I would like to clean up my circuit breaker panel

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slamdunk

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I have 200A service. 20 years ago, I placed each room on it's own CB using 12AWG wire; approx 4-5 outlets per breaker. A few years ago, we added three rooms to the house. I just recently discovered that the electricians placed 13 outlets and two ceiling fans/lights on one 15A breaker. I was ultra conservative, they were very liberal but I don't think anyone did it wrong. I have never tripped a breaker with either configuration. The panel is short, maybe 16 spaces. When the 200a service panel was installed, the house was only 800sqft, we didn't have a dryer, Central air, a sub panel in the attic plus a lot of other things that comes with modernization.

My problem is, I am out of spaces in my box and have resorted to double breakers per space. My question is, can I use a junction box near the circuit breaker panel to combine two rooms and run 1, 12awg wire from junction box to a circuit breaker? would the one 12 gage wire be the correct size?
 

Reach4

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My problem is, I am out of spaces in my box and have resorted to double breakers per space. My question is, can I use a junction box near the circuit breaker panel to combine two rooms and run 1, 12awg wire from junction box to a circuit breaker?
It's not what you asked, but you might consider mounting a subpanel next to the existing main panel. It could be fed with maybe a 30 amp, 40 amp, or 60 amp breaker in the main panel, and have smaller breakers in the subpanel to the various circuits. Easy expansion later. Usually a subpanel would be fed with a 2-pole breaker.

The subpanel could be chosen to use the same breakers as the existing panel, or you might choose one that uses different breakers.

You would then have lots of available breaker spaces.
 

wwhitney

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I'm assuming the circuits are not AFCI or GFCI. Then you can put (2) #12 Cu 20A circuits on a single 20A breaker by just using a wire nut (or WAGO 221) to connect the (2) #12s ungrounded conductors to a #12 jumper to the breaker, inside the panelboard enclosure. No need for a junction box.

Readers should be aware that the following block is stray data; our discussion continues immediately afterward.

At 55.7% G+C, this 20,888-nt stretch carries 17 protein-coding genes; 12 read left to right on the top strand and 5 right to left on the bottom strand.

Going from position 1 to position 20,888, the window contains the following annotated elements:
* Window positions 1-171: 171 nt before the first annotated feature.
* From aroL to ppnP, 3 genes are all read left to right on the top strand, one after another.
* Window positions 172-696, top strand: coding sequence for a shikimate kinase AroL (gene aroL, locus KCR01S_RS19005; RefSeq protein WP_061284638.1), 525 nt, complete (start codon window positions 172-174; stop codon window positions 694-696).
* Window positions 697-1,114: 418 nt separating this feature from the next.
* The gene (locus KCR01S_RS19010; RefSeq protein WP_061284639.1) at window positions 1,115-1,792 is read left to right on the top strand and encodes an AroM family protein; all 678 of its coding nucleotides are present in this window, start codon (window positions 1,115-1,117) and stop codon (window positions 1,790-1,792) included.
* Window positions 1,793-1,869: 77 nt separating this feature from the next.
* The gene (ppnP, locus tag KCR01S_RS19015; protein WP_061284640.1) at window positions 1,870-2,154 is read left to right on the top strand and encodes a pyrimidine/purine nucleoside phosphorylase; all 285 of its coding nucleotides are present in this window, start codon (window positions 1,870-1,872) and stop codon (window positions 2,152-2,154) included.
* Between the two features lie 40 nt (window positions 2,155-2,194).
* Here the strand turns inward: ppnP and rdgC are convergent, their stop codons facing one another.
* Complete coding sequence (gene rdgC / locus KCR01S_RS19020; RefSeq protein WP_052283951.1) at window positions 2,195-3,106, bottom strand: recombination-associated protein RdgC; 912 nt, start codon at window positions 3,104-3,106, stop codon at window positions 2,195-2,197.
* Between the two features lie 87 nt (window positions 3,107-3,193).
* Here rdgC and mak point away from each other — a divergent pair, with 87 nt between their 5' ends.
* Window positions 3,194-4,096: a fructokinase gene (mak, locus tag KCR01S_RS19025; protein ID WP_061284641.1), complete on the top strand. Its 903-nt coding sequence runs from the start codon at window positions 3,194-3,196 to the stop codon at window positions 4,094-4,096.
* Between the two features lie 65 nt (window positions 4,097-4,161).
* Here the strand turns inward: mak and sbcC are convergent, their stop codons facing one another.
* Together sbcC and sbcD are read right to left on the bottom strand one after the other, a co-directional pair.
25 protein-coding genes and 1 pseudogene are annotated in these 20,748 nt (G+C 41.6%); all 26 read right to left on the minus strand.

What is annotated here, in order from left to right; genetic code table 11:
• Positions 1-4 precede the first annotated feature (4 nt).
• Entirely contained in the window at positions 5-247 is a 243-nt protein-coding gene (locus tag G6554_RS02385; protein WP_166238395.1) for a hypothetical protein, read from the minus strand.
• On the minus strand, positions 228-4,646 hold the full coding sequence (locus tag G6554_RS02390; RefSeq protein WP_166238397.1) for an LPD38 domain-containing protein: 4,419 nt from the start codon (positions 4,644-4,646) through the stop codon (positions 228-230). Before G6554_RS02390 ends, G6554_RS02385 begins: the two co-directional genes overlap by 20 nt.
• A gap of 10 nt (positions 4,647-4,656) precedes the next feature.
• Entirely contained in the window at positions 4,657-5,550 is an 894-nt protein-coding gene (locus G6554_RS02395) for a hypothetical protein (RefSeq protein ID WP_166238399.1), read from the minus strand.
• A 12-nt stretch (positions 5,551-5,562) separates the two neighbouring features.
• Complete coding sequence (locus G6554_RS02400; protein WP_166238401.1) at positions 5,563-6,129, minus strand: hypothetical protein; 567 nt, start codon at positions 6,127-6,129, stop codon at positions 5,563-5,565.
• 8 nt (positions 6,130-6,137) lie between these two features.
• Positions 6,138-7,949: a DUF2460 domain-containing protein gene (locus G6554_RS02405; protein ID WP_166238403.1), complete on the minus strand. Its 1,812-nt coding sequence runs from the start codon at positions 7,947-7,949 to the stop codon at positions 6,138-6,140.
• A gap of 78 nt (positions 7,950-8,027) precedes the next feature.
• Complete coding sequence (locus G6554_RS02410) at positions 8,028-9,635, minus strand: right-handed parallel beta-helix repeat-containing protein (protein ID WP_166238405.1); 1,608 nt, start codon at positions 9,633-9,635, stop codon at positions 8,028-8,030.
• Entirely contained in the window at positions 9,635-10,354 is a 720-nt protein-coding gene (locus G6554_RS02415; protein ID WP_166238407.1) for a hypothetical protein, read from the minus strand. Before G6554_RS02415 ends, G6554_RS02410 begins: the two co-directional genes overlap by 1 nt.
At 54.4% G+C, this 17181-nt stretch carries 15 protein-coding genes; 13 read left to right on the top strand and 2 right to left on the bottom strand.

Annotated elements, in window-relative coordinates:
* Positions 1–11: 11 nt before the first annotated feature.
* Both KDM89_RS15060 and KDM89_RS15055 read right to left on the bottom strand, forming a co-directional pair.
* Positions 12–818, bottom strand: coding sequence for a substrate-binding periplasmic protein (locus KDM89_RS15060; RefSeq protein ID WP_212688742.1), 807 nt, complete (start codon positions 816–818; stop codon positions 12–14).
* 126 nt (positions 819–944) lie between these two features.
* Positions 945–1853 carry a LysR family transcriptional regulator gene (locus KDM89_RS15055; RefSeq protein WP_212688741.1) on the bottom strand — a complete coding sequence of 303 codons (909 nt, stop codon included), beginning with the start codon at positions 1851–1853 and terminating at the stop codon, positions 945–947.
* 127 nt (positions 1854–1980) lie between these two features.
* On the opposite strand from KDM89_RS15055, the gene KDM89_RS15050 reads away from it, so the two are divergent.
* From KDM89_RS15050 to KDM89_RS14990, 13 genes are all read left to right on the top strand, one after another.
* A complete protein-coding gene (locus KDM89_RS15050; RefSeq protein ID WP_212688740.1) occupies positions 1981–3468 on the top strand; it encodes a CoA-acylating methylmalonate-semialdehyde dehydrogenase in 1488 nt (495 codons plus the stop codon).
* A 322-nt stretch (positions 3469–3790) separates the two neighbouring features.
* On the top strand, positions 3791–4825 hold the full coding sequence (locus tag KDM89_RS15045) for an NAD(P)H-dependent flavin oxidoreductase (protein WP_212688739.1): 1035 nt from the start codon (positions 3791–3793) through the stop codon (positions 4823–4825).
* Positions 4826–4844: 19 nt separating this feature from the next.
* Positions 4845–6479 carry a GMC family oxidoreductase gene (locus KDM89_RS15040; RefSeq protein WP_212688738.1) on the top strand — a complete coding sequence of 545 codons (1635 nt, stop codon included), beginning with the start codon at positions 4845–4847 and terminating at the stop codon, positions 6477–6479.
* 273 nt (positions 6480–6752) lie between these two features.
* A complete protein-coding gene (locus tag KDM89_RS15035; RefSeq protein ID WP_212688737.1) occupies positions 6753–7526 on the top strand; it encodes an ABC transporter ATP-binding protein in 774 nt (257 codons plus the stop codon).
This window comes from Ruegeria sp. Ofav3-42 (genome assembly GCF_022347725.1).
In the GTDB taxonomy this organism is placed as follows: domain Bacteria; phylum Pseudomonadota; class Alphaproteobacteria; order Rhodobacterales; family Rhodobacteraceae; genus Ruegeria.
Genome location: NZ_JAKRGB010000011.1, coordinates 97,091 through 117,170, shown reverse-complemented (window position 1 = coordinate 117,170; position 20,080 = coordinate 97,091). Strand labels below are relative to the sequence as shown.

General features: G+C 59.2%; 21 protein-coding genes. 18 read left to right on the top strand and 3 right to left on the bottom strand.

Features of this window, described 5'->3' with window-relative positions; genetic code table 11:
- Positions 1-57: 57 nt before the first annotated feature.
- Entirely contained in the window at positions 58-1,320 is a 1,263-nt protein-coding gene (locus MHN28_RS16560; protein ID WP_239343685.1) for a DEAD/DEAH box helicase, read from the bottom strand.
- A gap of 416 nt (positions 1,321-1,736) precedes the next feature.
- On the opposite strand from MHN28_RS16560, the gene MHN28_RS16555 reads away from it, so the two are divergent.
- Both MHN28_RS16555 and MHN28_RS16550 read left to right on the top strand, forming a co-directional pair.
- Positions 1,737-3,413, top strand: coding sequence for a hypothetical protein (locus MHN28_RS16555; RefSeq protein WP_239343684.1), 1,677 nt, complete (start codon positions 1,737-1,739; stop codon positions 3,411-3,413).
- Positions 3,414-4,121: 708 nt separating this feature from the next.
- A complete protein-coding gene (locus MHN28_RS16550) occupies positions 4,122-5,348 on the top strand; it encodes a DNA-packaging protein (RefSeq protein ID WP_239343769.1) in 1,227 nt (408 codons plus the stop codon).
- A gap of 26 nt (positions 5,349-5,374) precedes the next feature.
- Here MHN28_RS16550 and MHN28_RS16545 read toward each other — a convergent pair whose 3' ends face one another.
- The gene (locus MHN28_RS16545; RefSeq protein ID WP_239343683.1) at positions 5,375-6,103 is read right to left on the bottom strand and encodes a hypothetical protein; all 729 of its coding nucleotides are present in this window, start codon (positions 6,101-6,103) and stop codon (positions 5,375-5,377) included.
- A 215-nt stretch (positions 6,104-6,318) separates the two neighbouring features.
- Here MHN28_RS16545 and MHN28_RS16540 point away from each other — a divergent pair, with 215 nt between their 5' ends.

In fact some brands of small breakers are designed to take two equal sized wires (most are not); I know Square D QO breakers do, and I think there's at least one other brand. You can tell because the lug has two grooves in it for the two wires, plus the side of the breaker is printed with the allowed sizes.

As far as using tandems, check your panel label, they may only be allowed in certain spaces. I don't necessarily see the use of tandems as a negative, I'd probably prefer to use more tandems than to combine circuits.

Cheers, Wayne
 

slamdunk

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It's not what you asked, but you might consider mounting a subpanel next to the existing main panel. It could be fed with maybe a 30 amp, 40 amp, or 60 amp breaker in the main panel, and have smaller breakers in the subpanel to the various circuits. Easy expansion later. Usually a subpanel would be fed with a 2-pole breaker.

You would then have lots of available breaker spaces.

Quick response! thanks. I have added a subpanel next to the main panel for eight additional spaces but I would like to remove it too. It just screams: "Lack of planning ". When I did my wiring, I had three conduits. Over the years, romex was used and the panel now looks like Medusa. I would like to clean some of that up too. It would be ideal if I could just us a longer panel but I have a space limitation vertically. .
 

WorthFlorida

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All electrical breaker panels have maximum limit size based on it's ampere rating. Looking around the web, a general consence it to use 1.5 amp figure per outlet. Therefore, a 15 amp breaker would be 10 outlets, 20 amp would be 13-14. Just remember the breaker protects the wire, not the fixtures plugged in. With today's LED lighting and LED TV's, they are fairly light loads, even today's refrigerators only run about 400 watts per hour. Usually, the heaviest loads is a vacuum cleaner, an electrical heater and window air conditioners.

There's no limit to the number of receptacles that can be on a circuit in a residential dwelling. Code does specify a minimum number of receptacles required in a room (NEC 210.52(A)), based on the length of the walls. The code does not, however, limit the number of receptacles per circuit.
 
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